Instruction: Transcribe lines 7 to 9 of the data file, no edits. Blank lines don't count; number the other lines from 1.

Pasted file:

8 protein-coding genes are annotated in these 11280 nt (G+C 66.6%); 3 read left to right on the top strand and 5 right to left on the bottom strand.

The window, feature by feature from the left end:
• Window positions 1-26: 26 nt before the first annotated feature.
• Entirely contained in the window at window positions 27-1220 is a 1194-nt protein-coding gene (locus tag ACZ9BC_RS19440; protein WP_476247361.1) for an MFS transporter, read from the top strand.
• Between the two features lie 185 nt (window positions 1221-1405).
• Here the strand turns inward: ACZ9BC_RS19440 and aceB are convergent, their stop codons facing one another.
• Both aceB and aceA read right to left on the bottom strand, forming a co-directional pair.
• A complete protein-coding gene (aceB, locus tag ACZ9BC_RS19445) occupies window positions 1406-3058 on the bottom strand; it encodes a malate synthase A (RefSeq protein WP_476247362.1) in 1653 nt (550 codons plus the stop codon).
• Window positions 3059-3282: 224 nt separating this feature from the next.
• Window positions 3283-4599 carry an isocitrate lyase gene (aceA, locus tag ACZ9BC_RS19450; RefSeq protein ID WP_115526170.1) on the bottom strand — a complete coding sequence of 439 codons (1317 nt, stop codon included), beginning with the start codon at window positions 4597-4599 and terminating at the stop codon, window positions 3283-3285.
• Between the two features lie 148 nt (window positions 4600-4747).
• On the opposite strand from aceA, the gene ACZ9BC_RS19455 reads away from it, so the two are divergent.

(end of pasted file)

• Both aceB and aceA read right to left on the bottom strand, forming a co-directional pair.
• A complete protein-coding gene (aceB, locus tag ACZ9BC_RS19445) occupies window positions 1406-3058 on the bottom strand; it encodes a malate synthase A (RefSeq protein WP_476247362.1) in 1653 nt (550 codons plus the stop codon).
• Window positions 3059-3282: 224 nt separating this feature from the next.